On March 27, 2017, the Court adopted Judge Mix's Recommendation, granted Defendants' Motion for Summary Judgment, and entered judgment in favor of Defendants on all claims in this matter. (“Dismissal Order, ” ECF No. 127.) In the Dismissal Order, the Court noted that “Plaintiff does not attach the missing pages in his Objection nor does he assert why Judge Mix's analysis would have changed based on those missing pages.” (Id. at 6.) On April 21, 2017, after judgment was entered (ECF No. 128), Plaintiff filed a Notice of Appeal as to the Court's Dismissal Order (ECF No. 129). On July 21, 2017, Plaintiff filed the instant Motion asking the Court to vacate the Dismissal Order pursuant to Federal Rule of Civil Procedure 60(b)(1) on grounds of “mistake.” (ECF No. 135 at 3.) As for the “mistake, ” Plaintiff asserts that he mistakenly filed an incomplete Response brief and that recently, on June 18, 2017, he “searched his 1995 Honda civic that has been inoperative and discovered that [] pages 42-46 had slid underneath the passenger seat of his vehicle.” (Id. at 4.)[1] Defendants responded on August 11, 2017 (ECF No. 136), and Plaintiff replied on August 25, 2017 (ECF No. 137).

         II. LEGAL STANDARD

         Federal Rule of Civil Procedure 60(b)(1) permits the court to relieve a party from a final judgment, order or other proceeding on the grounds of “mistake, inadvertence, surprise, or excusable neglect.” The rule “seeks to strike a delicate balance between two countervailing impulses: the desire to preserve the finality of judgments and the incessant command of the court's conscience that justice be done in light of all the facts.” Cessna Fin. Corp. v. Bielenberg Masonry Contracting, Inc., 715 F.3d 1442, 1444 (10th Cir. 1983).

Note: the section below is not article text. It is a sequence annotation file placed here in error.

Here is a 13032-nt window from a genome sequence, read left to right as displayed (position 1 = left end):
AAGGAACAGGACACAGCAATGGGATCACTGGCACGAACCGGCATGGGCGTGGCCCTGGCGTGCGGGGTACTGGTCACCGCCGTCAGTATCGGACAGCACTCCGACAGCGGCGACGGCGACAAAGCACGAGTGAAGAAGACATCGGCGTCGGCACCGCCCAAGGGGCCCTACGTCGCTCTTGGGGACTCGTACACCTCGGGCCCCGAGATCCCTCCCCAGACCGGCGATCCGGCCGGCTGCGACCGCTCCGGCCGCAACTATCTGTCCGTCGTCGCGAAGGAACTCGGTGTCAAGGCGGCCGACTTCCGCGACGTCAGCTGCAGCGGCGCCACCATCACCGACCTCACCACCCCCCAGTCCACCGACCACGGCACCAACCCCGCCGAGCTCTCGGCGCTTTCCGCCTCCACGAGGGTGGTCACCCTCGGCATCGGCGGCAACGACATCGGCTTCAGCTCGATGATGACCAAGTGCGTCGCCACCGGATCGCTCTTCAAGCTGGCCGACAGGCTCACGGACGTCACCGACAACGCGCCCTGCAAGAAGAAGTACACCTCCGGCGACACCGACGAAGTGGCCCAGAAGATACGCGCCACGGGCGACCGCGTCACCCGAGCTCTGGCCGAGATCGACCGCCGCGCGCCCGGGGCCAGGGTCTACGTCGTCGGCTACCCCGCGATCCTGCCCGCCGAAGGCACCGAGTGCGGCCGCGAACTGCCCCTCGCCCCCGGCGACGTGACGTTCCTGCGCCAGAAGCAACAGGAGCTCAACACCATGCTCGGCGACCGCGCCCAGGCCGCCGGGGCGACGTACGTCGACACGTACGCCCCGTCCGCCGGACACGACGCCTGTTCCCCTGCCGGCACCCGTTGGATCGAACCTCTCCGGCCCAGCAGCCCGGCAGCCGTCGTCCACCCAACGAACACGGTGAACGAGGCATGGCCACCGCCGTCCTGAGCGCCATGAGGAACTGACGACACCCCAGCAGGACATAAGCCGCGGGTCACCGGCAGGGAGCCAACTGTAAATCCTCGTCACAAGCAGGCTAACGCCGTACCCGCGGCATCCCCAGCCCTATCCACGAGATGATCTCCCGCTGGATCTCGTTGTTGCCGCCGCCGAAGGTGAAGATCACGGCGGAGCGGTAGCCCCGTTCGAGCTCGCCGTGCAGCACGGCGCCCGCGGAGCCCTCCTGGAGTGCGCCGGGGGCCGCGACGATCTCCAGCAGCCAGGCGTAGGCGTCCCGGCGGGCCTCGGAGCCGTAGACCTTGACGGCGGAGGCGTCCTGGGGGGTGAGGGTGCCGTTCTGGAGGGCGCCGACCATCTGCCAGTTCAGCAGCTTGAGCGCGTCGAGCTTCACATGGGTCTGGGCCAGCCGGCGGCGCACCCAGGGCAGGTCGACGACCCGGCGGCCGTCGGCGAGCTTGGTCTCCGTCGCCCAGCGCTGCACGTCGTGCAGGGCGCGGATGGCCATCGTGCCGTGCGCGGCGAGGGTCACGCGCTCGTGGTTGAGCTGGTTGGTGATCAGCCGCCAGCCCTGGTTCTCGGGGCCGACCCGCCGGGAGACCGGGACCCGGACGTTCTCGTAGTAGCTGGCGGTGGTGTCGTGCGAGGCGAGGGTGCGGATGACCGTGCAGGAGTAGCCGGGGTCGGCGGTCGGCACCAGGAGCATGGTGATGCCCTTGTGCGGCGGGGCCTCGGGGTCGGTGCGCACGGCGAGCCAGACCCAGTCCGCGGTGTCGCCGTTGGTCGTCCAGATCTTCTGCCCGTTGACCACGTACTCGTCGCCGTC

A motion for relief from a judgment under Rule 60(b) is addressed to the sound discretion of the trial court. Zimmerman v. Quinn, 744 F.2d 81, 82 (10th Cir. 1984); see also LeaseAmerica Corp. v. Eckel, 710 F.2d 1470, 1475 (10th Cir. 1983) (decision whether relief should be granted under Rule 60(b) is discretionary and the ruling should not be disturbed exception for a manifest abuse of discretion). Morever, the Court is “mindful that Rule 60(b) ‘relief is extraordinary and may only be granted in exceptional circumstances.'” Beugler v. Burlington Northern & Santa Fe Ry. Co., 490 F.3d 1224, 1229 (10th Cir. 2007) (citing Amoco Oil Co. v. EPA, 231 F.3d 694, 697 (10th Cir. 2000)).

         III. ANALYSIS

         Plaintiff cites Cashner v. Freedom Stores, Inc. for the “general proposition” that relief should be granted in his favor so long as he demonstrates “an excusable litigation mistake.” (ECF No. 135 at 4 (citing Cashner, 98 F.3d 572, 576 (10th Cir. 1996)).) Plaintiff contends that he was not on notice of the missing pages and that his failure to submit those missing pages was “accidental.” (Id. at 3.) Plaintiff further asserts that this “accidental” incomplete submission “qualifies as a mistake under Rule 60(b)(1). (Id. at 5.)

         The Court disagrees with Plaintiff. In the Court's view, Plaintiff's fails to establish “an excusable litigation mistake.” See Cashner, 98 F.3d at 576. The burden of proving excusable mistake rests with the party moving to have the judgment set aside. See Pelican Prod. Corp. v. Marino, 893 F.2d 1143, 1146 (10th Cir. 1990). The Court may consider the reason for the mistake-including whether it was within the reasonable control of the movant-and whether the movant acted in good faith. See Jennings v. Rivers, 394 F.3d 850, 856 (10th Cir. 2005). Further, the reason for the mistake is the most important factor in determining whether the mistake is excusable. Id. at 857. “Carelessness by a litigant or his counsel does not afford a basis for relief under Rule 60(b)(1).” Pelican Prod. Corp., 893 F.2d at 1146; see also Standard Newspapers, Inc. v. King, 375 F.2d 115, 116 (2d Cir. 1967) (denying relief based on attorney's careless actions in misplacing papers in an ...